Prodigious British biographer and memoirist Holroyd (A Book of Secrets, 2011, etc.) tells of memorable automobiles in his life and in the lives of those about whom he has written.
Do not mistake this neat little book for your kid’s chapter book, though it features a large font, heavily leaded; generous margins; innocent illustrations; and just over 100 pages. It is entertainment for grown-up readers, especially of the Anglophilic sort. Holroyd has become aware that, somehow, his many books, including the biographies, have often featured automotive transportation. This text is about the automobiles of his oft-married parents and his own coming-of-age with cars. The author grew up in the congenial company of his grandparents’ permanently parked Ford, but he didn’t learn to drive until he was 30. Holroyd’s story concerns the cars he drove, the cars his biographical subjects drove and how they were all driven. The telling is as full of wit as it is fraught with harmless collisions and idiosyncratic journeys. There’s a comic ride on an emblematic double-decker. Holroyd examines the Royal Automobile Club early in the 20th century, a time when it was dubious whether the gentle members of the distaff side were suited to take the wheel. He pays tribute to the memory of his first car and recalls his years in the army as a driving instructor who had no driver’s license. Throughout is the evocative nomenclature of vehicles, unsung or famous, of the past. The cavalcade includes Vauxhalls, Biancas, Lanchesters, Rolls-Royces, Fords, Zodiacs and Zephyrs. (The author favors Honda Accords).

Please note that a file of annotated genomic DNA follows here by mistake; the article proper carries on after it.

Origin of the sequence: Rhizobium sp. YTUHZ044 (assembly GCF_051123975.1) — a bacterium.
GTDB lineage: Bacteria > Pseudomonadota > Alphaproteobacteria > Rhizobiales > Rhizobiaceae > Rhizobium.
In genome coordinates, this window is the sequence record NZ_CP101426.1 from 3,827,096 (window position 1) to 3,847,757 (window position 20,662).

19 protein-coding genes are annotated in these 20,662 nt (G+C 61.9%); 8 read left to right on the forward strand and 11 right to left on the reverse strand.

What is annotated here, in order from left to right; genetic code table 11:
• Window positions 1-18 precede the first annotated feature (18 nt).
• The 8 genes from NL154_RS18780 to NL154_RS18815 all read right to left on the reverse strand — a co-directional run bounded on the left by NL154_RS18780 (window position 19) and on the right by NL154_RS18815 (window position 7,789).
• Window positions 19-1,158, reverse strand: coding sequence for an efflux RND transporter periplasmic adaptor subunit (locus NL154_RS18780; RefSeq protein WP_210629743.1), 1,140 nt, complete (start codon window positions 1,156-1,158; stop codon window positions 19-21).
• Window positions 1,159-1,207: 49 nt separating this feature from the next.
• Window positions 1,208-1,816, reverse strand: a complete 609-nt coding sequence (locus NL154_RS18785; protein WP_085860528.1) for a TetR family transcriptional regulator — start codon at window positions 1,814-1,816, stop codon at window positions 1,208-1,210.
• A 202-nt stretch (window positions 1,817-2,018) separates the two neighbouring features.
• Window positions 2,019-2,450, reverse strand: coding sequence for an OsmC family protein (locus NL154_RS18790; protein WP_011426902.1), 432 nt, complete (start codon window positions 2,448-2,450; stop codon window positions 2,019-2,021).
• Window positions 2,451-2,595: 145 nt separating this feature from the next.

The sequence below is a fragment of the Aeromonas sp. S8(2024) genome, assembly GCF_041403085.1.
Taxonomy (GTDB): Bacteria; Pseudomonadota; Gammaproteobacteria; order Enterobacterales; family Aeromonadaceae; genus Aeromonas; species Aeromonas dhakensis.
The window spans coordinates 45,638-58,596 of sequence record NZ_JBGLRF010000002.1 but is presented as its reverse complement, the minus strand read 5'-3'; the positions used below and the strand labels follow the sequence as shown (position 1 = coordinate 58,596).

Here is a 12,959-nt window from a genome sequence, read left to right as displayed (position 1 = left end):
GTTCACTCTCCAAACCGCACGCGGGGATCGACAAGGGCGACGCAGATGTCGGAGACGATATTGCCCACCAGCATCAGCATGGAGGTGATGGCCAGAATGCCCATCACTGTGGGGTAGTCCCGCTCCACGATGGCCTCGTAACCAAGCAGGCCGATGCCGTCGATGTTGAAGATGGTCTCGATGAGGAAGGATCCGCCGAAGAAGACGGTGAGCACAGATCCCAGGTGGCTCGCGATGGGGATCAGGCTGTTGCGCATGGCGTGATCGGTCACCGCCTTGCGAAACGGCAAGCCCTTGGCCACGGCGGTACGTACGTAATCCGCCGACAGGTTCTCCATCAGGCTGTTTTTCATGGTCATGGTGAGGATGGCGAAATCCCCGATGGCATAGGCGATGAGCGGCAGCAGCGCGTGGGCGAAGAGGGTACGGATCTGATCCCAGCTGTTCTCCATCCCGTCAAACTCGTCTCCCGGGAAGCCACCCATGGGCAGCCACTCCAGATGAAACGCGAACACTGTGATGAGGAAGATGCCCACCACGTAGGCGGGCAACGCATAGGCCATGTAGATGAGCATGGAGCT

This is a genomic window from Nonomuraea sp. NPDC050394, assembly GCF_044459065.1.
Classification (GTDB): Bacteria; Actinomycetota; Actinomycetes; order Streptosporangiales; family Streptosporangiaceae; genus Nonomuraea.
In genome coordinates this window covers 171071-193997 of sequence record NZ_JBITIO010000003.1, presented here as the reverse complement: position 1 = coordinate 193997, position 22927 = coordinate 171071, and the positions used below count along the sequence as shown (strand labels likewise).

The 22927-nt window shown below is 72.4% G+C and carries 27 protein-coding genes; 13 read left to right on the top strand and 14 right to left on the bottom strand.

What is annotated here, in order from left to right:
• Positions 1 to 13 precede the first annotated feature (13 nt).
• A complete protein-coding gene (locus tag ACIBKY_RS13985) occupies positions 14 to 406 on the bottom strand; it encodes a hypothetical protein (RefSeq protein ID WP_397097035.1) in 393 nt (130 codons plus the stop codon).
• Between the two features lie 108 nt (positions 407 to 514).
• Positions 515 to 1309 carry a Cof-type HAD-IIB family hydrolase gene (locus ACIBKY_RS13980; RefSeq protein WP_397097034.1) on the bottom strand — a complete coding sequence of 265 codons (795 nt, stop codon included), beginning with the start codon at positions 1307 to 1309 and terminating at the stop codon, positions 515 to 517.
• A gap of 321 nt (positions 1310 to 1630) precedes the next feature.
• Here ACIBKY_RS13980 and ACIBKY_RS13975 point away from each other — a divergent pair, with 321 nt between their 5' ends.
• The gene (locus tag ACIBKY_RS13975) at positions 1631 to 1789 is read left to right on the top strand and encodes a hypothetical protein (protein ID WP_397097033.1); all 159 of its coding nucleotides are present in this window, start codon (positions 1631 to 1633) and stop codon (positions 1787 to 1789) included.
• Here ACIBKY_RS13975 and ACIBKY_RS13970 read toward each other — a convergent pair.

An entertaining personal essay, short and sweet, about the cars in the life of Holroyd.